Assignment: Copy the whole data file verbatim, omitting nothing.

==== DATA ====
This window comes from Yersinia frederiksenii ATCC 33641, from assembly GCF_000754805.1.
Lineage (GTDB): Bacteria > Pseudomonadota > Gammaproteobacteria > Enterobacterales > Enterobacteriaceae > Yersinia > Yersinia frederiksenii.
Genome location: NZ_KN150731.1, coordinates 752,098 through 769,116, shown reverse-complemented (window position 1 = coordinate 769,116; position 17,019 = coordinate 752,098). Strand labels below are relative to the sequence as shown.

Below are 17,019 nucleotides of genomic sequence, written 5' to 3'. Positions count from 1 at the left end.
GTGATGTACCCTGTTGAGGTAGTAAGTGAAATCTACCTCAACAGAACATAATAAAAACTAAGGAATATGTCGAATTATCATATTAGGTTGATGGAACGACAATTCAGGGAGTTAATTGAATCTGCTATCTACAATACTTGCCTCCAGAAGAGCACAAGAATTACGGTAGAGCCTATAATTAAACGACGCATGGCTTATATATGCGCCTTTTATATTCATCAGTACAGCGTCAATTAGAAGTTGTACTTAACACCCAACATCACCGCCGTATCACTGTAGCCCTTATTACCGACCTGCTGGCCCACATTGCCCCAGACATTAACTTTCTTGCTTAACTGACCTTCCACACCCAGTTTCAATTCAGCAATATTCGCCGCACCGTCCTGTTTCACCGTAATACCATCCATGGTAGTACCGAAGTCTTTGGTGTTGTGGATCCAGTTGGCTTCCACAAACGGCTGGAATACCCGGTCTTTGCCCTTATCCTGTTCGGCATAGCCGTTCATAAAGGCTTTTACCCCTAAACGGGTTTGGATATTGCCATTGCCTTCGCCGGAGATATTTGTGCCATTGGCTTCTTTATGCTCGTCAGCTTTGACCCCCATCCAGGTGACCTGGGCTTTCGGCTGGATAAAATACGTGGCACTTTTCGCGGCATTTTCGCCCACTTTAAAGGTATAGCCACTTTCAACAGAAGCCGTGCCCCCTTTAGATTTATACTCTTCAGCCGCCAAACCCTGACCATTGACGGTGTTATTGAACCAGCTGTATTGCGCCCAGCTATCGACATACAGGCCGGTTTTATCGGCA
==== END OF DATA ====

This window comes from Yersinia frederiksenii ATCC 33641, from assembly GCF_000754805.1.
Lineage (GTDB): Bacteria > Pseudomonadota > Gammaproteobacteria > Enterobacterales > Enterobacteriaceae > Yersinia > Yersinia frederiksenii.
Genome location: NZ_KN150731.1, coordinates 752,098 through 769,116, shown reverse-complemented (window position 1 = coordinate 769,116; position 17,019 = coordinate 752,098). Strand labels below are relative to the sequence as shown.

Below are 17,019 nucleotides of genomic sequence, written 5' to 3'. Positions count from 1 at the left end.
GTGATGTACCCTGTTGAGGTAGTAAGTGAAATCTACCTCAACAGAACATAATAAAAACTAAGGAATATGTCGAATTATCATATTAGGTTGATGGAACGACAATTCAGGGAGTTAATTGAATCTGCTATCTACAATACTTGCCTCCAGAAGAGCACAAGAATTACGGTAGAGCCTATAATTAAACGACGCATGGCTTATATATGCGCCTTTTATATTCATCAGTACAGCGTCAATTAGAAGTTGTACTTAACACCCAACATCACCGCCGTATCACTGTAGCCCTTATTACCGACCTGCTGGCCCACATTGCCCCAGACATTAACTTTCTTGCTTAACTGACCTTCCACACCCAGTTTCAATTCAGCAATATTCGCCGCACCGTCCTGTTTCACCGTAATACCATCCATGGTAGTACCGAAGTCTTTGGTGTTGTGGATCCAGTTGGCTTCCACAAACGGCTGGAATACCCGGTCTTTGCCCTTATCCTGTTCGGCATAGCCGTTCATAAAGGCTTTTACCCCTAAACGGGTTTGGATATTGCCATTGCCTTCGCCGGAGATATTTGTGCCATTGGCTTCTTTATGCTCGTCAGCTTTGACCCCCATCCAGGTGACCTGGGCTTTCGGCTGGATAAAATACGTGGCACTTTTCGCGGCATTTTCGCCCACTTTAAAGGTATAGCCACTTTCAACAGAAGCCGTGCCCCCTTTAGATTTATACTCTTCAGCCGCCAAACCCTGACCATTGACGGTGTTATTGAACCAGCTGTATTGCGCCCAGCTATCGACATACAGGCCGGTTTTATCGGCA